Badminton England are among 20 governing bodies set to benefit from a Sport England funding boost for Commonwealth sports.
The upcoming Commonwealth Games in Birmingham will be among the highlights of a packed sporting summer and sports bodies who want to use innovative, non-traditional or digital ideas to improve participation rates in areas of England where activity levels are the lowest will share a new £6.5m cash injection.
Badminton England are due to receive £299,850 through the initiative and plan to build a legacy project which will tackle inequalities and inspire new audiences to play badminton.
This will be done by testing and adopting innovative community led and digital approaches to reaching and engaging communities, diversifying our workforce and opening up a wide range of locally accessible environments for activity.
Support will be directed to underrepresented groups and areas of the country most in need of funding, with this cash boost part of a suite of investment programmes to ensure the impact of Commonwealth Games reaches the communities in greatest need.
All funding recipients are required to participate in an Innovation & Digital Accelerator to access expert innovation and digital support in order to maximise the impact of their plans.
Badminton England Chief Executive, Sue Storey, said: “I am thrilled that Badminton England will benefit from this Sport England initiative, which will enable us to inspire new audiences to play badminton.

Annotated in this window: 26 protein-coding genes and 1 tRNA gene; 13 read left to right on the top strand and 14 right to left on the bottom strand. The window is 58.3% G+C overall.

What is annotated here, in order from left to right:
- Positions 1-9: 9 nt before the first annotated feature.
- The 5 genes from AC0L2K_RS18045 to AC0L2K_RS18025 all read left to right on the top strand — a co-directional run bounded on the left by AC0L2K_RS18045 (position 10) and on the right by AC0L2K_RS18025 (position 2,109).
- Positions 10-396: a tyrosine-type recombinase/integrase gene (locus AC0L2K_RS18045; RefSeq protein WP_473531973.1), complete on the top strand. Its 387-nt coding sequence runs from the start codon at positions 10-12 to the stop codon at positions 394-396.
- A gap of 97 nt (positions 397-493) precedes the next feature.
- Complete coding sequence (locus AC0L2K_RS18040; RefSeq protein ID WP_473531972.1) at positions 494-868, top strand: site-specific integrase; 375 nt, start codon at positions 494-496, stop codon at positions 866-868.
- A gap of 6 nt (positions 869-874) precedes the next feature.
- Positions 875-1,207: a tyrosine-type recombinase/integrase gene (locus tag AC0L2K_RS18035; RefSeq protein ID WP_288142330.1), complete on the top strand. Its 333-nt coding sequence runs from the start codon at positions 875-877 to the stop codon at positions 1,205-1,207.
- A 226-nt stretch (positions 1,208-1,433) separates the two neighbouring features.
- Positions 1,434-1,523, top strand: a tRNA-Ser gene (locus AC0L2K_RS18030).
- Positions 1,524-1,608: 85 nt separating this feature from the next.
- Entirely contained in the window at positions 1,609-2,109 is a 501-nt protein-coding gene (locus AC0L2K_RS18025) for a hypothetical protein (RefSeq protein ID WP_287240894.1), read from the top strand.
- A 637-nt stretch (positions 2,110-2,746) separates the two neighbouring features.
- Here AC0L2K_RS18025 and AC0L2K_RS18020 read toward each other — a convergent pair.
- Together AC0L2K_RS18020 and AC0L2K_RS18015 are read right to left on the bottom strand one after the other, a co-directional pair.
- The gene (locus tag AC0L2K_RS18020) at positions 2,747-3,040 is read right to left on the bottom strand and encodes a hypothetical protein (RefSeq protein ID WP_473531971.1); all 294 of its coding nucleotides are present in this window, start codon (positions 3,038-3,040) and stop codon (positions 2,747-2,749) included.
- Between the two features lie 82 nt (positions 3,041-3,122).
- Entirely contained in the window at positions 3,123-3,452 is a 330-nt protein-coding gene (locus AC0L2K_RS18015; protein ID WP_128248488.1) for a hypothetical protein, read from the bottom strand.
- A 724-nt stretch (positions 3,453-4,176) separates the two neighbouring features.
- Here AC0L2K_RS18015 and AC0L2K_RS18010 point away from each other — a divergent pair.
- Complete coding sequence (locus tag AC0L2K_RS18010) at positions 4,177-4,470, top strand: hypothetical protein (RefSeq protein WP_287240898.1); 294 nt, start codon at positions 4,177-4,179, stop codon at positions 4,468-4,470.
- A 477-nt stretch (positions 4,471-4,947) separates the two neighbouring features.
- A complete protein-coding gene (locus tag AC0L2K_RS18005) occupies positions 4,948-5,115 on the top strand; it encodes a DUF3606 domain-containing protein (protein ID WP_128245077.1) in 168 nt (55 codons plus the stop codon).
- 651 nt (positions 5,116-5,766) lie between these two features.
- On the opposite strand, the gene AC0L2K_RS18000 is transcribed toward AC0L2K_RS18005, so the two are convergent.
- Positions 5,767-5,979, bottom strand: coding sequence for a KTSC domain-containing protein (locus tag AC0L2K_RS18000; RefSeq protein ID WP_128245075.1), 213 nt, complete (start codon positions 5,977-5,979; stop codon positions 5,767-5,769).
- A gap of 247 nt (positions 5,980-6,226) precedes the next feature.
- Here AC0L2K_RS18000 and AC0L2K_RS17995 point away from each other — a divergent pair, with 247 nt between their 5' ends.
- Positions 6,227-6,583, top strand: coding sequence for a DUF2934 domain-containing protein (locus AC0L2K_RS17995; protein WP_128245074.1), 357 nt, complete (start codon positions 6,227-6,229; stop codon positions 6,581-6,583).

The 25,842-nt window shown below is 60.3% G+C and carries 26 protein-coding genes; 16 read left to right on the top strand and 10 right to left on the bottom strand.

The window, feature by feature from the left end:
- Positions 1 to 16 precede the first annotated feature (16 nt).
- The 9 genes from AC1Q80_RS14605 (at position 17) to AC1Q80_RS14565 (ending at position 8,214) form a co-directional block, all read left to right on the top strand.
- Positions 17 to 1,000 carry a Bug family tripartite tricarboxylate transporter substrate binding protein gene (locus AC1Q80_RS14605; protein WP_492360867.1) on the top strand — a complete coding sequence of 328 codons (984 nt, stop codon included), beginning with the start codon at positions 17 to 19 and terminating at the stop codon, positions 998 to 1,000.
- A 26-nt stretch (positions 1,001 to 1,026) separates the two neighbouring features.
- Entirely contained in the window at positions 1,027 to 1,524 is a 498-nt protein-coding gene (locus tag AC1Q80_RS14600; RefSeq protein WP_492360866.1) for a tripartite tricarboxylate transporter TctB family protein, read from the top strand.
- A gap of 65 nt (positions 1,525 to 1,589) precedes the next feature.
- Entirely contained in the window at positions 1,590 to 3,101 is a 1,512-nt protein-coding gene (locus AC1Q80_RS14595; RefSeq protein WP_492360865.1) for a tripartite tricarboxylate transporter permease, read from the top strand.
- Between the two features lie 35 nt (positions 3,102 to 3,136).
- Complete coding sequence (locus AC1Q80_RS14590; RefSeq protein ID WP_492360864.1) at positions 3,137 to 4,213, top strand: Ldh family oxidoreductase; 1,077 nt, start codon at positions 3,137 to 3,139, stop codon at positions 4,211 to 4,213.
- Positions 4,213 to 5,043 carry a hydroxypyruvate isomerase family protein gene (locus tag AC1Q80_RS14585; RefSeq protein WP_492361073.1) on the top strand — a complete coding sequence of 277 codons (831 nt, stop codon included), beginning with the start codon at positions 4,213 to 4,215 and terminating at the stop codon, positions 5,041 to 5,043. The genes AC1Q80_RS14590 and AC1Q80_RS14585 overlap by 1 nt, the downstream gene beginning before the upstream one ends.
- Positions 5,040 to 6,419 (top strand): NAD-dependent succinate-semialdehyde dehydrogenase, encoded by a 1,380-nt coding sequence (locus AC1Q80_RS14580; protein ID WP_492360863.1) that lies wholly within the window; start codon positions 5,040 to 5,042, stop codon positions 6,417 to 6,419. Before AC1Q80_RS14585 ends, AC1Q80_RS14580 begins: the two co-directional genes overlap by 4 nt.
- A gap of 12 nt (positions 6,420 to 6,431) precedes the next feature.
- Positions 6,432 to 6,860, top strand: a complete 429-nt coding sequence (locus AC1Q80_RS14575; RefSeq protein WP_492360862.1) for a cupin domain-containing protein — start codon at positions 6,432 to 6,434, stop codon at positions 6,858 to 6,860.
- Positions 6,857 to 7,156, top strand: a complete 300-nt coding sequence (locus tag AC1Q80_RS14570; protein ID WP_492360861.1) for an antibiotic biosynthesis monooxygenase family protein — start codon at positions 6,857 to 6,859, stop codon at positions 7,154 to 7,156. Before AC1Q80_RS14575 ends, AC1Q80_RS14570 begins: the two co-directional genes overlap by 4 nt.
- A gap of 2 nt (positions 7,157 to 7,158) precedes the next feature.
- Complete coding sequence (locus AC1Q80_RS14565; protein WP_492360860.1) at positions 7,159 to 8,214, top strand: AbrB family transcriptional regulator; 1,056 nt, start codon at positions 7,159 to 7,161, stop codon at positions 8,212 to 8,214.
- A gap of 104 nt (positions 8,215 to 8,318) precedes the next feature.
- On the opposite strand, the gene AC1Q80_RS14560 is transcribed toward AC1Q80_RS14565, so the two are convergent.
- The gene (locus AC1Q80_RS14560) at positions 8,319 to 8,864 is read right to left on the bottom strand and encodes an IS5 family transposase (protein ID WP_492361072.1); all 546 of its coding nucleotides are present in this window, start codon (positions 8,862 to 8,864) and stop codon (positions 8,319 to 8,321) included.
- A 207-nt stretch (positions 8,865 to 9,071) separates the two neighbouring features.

“Our legacy project will not only allow us to get more people on court, but it will also provide opportunities to diversity our workforce – leading to a positive lasting impact from the 2022 Commonwealth Games.”
Tim Hollingsworth, CEO of Sport England, added: “One mission for the Commonwealth Games is creating new ways to include those who face the most barriers to playing sport and getting active.
“To deliver long-term community impact, we have to listen to what people need, try out new and different ideas, and support partners who know what works at a grassroots level for their community.
“Lasting impact from the Games will depend on the creation of long-term, inclusive and local opportunities for people to get active, and tackling the inequalities that make it harder for some groups now.
“Today’s funding is an opportunity for us to work innovatively with sports to target the people and areas who need support the most.”